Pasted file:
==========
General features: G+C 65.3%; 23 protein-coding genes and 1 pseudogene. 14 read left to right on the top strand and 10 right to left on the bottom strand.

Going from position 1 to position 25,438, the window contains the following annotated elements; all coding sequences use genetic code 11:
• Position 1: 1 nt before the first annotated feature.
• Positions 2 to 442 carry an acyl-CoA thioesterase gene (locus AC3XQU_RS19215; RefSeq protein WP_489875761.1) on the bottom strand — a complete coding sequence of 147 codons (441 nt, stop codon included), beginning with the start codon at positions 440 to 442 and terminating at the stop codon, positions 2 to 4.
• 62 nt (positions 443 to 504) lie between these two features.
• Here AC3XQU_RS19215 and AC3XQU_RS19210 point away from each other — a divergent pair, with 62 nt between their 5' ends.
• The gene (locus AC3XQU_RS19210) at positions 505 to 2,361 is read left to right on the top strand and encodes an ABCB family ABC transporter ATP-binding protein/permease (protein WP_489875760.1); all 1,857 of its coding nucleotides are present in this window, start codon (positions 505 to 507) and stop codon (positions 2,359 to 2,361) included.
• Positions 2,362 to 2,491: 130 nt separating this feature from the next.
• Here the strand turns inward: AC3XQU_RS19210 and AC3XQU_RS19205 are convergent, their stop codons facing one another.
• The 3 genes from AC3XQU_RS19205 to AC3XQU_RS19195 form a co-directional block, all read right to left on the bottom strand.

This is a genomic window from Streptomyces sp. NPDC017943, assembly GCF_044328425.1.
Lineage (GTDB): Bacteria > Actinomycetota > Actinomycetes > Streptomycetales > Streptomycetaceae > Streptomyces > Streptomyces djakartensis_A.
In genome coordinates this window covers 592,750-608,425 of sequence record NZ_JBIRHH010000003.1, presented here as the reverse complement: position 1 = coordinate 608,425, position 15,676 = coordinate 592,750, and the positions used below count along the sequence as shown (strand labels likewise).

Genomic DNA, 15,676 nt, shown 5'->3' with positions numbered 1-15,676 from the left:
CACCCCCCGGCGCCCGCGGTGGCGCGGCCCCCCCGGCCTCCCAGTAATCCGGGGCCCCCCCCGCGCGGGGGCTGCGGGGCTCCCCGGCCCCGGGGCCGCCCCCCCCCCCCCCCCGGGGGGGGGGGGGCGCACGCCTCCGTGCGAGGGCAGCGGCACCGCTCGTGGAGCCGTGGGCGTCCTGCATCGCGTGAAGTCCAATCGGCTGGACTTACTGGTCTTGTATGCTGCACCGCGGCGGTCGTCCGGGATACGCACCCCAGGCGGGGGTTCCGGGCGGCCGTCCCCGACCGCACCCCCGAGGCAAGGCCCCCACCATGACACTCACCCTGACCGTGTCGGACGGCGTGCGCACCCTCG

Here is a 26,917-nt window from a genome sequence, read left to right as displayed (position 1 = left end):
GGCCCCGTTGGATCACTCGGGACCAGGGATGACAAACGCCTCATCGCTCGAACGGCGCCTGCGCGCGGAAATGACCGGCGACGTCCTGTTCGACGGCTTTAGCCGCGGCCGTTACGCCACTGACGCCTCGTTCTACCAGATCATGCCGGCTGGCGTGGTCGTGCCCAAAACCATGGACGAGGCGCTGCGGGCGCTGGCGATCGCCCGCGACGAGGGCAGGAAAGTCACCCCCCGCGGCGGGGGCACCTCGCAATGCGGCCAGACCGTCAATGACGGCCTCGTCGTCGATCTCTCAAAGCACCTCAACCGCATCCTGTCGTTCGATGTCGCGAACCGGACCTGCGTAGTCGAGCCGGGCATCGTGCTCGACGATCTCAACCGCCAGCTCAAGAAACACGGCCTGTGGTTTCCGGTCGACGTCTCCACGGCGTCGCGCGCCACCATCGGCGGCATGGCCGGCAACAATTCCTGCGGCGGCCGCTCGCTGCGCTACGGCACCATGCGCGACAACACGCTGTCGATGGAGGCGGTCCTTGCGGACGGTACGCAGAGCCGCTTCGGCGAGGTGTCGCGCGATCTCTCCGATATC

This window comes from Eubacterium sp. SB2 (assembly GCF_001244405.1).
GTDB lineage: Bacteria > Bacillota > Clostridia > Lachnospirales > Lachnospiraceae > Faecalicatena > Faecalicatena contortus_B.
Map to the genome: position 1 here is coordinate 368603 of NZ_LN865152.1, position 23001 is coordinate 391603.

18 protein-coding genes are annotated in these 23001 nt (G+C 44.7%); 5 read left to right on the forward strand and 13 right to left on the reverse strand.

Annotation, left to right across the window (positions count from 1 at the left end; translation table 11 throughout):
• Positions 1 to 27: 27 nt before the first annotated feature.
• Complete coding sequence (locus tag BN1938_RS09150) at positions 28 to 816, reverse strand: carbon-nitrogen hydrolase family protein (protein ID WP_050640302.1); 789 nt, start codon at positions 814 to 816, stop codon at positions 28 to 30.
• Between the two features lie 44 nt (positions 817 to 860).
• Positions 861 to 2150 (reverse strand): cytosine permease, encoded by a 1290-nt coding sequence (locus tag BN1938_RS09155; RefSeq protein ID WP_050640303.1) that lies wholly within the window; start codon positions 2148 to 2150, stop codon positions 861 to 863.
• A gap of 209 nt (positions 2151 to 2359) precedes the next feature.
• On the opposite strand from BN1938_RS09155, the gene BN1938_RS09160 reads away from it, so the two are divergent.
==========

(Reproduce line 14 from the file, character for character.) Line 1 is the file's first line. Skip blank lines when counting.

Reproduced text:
Genomic DNA, 15,676 nt, shown 5'->3' with positions numbered 1-15,676 from the left: